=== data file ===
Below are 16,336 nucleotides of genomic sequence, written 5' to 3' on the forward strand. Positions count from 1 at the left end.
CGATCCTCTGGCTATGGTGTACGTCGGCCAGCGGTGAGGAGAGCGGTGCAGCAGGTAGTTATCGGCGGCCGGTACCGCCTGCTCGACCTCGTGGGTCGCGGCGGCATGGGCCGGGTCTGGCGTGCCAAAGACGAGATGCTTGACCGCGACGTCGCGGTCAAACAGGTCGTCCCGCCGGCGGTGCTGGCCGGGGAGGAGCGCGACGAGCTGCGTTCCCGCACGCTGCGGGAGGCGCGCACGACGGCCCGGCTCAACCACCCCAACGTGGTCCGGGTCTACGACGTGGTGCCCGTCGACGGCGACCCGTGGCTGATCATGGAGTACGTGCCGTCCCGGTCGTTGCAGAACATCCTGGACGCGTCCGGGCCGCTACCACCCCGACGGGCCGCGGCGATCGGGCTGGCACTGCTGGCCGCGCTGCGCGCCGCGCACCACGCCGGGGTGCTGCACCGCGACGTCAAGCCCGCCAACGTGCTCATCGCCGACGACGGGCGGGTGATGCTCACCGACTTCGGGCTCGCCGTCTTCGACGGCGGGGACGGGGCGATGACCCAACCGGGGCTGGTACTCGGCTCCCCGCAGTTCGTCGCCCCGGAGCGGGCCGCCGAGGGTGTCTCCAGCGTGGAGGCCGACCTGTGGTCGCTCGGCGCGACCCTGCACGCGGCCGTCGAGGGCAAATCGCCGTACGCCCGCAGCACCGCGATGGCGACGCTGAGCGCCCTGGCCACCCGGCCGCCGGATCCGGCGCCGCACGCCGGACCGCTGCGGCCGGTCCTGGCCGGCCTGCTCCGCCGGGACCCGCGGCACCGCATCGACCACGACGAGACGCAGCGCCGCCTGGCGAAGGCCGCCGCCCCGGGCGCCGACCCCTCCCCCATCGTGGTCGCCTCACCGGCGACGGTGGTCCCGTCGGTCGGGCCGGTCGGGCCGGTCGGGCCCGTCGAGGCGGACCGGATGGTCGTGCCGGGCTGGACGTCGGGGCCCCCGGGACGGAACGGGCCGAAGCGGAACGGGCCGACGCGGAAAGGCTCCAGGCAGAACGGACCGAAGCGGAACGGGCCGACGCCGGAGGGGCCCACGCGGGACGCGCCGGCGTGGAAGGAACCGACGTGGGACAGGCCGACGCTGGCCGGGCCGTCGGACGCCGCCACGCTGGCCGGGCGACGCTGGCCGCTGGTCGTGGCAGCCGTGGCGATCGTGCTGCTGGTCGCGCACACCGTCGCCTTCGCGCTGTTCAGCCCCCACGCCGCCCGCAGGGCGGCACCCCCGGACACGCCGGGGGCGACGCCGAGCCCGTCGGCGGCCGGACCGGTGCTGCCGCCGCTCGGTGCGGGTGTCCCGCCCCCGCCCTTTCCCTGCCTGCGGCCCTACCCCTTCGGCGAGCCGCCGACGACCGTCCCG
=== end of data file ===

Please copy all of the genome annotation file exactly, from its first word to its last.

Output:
Below are 16,336 nucleotides of genomic sequence, written 5' to 3' on the forward strand. Positions count from 1 at the left end.
CGATCCTCTGGCTATGGTGTACGTCGGCCAGCGGTGAGGAGAGCGGTGCAGCAGGTAGTTATCGGCGGCCGGTACCGCCTGCTCGACCTCGTGGGTCGCGGCGGCATGGGCCGGGTCTGGCGTGCCAAAGACGAGATGCTTGACCGCGACGTCGCGGTCAAACAGGTCGTCCCGCCGGCGGTGCTGGCCGGGGAGGAGCGCGACGAGCTGCGTTCCCGCACGCTGCGGGAGGCGCGCACGACGGCCCGGCTCAACCACCCCAACGTGGTCCGGGTCTACGACGTGGTGCCCGTCGACGGCGACCCGTGGCTGATCATGGAGTACGTGCCGTCCCGGTCGTTGCAGAACATCCTGGACGCGTCCGGGCCGCTACCACCCCGACGGGCCGCGGCGATCGGGCTGGCACTGCTGGCCGCGCTGCGCGCCGCGCACCACGCCGGGGTGCTGCACCGCGACGTCAAGCCCGCCAACGTGCTCATCGCCGACGACGGGCGGGTGATGCTCACCGACTTCGGGCTCGCCGTCTTCGACGGCGGGGACGGGGCGATGACCCAACCGGGGCTGGTACTCGGCTCCCCGCAGTTCGTCGCCCCGGAGCGGGCCGCCGAGGGTGTCTCCAGCGTGGAGGCCGACCTGTGGTCGCTCGGCGCGACCCTGCACGCGGCCGTCGAGGGCAAATCGCCGTACGCCCGCAGCACCGCGATGGCGACGCTGAGCGCCCTGGCCACCCGGCCGCCGGATCCGGCGCCGCACGCCGGACCGCTGCGGCCGGTCCTGGCCGGCCTGCTCCGCCGGGACCCGCGGCACCGCATCGACCACGACGAGACGCAGCGCCGCCTGGCGAAGGCCGCCGCCCCGGGCGCCGACCCCTCCCCCATCGTGGTCGCCTCACCGGCGACGGTGGTCCCGTCGGTCGGGCCGGTCGGGCCGGTCGGGCCCGTCGAGGCGGACCGGATGGTCGTGCCGGGCTGGACGTCGGGGCCCCCGGGACGGAACGGGCCGAAGCGGAACGGGCCGACGCGGAAAGGCTCCAGGCAGAACGGACCGAAGCGGAACGGGCCGACGCCGGAGGGGCCCACGCGGGACGCGCCGGCGTGGAAGGAACCGACGTGGGACAGGCCGACGCTGGCCGGGCCGTCGGACGCCGCCACGCTGGCCGGGCGACGCTGGCCGCTGGTCGTGGCAGCCGTGGCGATCGTGCTGCTGGTCGCGCACACCGTCGCCTTCGCGCTGTTCAGCCCCCACGCCGCCCGCAGGGCGGCACCCCCGGACACGCCGGGGGCGACGCCGAGCCCGTCGGCGGCCGGACCGGTGCTGCCGCCGCTCGGTGCGGGTGTCCCGCCCCCGCCCTTTCCCTGCCTGCGGCCCTACCCCTTCGGCGAGCCGCCGACGACCGTCCCG